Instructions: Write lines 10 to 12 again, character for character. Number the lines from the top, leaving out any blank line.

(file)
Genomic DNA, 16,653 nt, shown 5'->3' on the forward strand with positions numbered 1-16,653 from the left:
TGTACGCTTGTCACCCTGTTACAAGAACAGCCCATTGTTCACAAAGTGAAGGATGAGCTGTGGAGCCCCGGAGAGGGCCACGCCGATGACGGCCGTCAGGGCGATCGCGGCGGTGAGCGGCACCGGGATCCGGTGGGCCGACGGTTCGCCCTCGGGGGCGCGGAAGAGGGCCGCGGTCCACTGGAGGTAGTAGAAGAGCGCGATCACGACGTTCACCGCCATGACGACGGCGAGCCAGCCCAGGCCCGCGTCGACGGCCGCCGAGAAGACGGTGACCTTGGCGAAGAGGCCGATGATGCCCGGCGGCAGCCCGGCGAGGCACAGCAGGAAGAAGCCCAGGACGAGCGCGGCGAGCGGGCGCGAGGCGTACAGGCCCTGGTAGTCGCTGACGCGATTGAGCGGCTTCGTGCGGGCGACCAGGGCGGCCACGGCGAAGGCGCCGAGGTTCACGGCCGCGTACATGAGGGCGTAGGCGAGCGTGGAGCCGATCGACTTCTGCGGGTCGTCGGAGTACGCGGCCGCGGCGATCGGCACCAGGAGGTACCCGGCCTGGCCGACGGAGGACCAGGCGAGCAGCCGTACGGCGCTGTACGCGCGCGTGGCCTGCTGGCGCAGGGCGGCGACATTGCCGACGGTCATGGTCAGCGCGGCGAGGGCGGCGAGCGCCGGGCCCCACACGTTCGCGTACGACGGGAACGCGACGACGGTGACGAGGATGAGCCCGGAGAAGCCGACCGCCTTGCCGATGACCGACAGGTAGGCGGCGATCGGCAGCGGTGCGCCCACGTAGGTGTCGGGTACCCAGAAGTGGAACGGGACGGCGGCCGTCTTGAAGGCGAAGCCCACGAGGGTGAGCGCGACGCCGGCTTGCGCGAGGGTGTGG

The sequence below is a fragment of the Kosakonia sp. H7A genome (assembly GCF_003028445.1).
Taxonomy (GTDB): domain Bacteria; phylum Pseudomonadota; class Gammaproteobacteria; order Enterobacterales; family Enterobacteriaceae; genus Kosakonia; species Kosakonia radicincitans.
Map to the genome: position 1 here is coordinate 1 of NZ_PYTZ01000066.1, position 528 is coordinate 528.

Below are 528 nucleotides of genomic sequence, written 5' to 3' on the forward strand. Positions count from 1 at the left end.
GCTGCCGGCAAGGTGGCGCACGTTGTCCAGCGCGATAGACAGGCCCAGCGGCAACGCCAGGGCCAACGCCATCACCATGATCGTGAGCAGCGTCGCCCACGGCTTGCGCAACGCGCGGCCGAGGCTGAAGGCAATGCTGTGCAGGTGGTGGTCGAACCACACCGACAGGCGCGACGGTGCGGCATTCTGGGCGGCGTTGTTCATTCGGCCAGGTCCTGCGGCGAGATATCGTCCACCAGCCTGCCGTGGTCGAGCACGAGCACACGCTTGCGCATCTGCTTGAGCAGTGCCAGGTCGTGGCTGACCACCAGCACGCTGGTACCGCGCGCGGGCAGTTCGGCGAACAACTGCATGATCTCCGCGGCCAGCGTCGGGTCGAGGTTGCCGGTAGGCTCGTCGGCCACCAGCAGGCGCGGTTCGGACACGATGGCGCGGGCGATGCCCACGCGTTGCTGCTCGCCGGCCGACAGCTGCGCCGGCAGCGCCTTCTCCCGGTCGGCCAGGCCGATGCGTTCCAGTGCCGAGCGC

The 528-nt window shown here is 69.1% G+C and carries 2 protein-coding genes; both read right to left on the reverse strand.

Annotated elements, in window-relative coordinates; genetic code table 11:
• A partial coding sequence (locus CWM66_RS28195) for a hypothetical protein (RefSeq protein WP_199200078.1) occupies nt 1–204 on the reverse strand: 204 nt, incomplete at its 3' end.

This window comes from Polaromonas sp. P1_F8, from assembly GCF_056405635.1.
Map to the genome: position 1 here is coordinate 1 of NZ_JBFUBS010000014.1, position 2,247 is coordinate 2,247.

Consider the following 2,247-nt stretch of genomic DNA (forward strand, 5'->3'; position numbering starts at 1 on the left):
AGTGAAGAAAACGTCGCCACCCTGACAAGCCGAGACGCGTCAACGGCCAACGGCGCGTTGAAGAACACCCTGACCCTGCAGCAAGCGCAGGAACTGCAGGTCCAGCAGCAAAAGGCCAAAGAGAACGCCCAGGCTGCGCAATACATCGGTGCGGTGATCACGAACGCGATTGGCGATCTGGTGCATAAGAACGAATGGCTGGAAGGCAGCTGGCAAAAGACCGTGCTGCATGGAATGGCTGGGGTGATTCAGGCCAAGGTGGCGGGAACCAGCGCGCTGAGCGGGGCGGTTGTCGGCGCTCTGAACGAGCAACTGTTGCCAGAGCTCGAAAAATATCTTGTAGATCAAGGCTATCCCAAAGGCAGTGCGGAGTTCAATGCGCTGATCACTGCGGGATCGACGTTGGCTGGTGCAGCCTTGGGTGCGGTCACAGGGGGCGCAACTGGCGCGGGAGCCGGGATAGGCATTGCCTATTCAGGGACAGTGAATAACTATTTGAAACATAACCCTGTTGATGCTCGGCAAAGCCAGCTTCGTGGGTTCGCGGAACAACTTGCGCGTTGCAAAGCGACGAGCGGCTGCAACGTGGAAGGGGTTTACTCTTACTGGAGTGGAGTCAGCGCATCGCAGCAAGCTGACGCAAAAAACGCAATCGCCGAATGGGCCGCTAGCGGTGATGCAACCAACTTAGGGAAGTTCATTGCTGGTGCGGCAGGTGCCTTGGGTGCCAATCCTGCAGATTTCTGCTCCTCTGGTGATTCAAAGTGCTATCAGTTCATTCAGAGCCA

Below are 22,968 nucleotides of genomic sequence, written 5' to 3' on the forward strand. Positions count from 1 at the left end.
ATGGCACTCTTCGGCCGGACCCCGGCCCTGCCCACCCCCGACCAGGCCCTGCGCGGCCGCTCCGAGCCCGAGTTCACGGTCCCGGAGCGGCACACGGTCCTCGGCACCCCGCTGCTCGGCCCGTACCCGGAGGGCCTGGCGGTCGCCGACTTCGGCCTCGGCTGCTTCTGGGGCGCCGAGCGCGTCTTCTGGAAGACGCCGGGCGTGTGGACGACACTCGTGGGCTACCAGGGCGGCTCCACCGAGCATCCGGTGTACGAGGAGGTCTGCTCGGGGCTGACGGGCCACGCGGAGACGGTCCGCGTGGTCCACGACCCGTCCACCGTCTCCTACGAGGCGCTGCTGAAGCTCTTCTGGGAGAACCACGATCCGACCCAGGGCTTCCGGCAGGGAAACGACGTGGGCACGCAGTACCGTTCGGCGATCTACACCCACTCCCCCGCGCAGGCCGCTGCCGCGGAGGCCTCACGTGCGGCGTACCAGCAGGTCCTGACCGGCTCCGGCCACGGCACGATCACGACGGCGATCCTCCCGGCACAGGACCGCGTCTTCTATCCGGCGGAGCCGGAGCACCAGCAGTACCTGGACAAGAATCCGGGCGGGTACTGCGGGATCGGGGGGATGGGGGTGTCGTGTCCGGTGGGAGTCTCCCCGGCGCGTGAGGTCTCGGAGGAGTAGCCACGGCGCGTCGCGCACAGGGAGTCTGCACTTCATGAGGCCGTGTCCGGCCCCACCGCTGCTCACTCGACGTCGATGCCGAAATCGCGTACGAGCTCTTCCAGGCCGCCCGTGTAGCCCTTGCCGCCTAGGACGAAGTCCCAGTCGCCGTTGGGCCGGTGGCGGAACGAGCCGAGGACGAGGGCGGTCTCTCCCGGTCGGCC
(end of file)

• A partial coding sequence (locus CWM66_RS28195) for a hypothetical protein (RefSeq protein WP_199200078.1) occupies nt 1–204 on the reverse strand: 204 nt, incomplete at its 3' end.

This window comes from Polaromonas sp. P1_F8, from assembly GCF_056405635.1.
Map to the genome: position 1 here is coordinate 1 of NZ_JBFUBS010000014.1, position 2,247 is coordinate 2,247.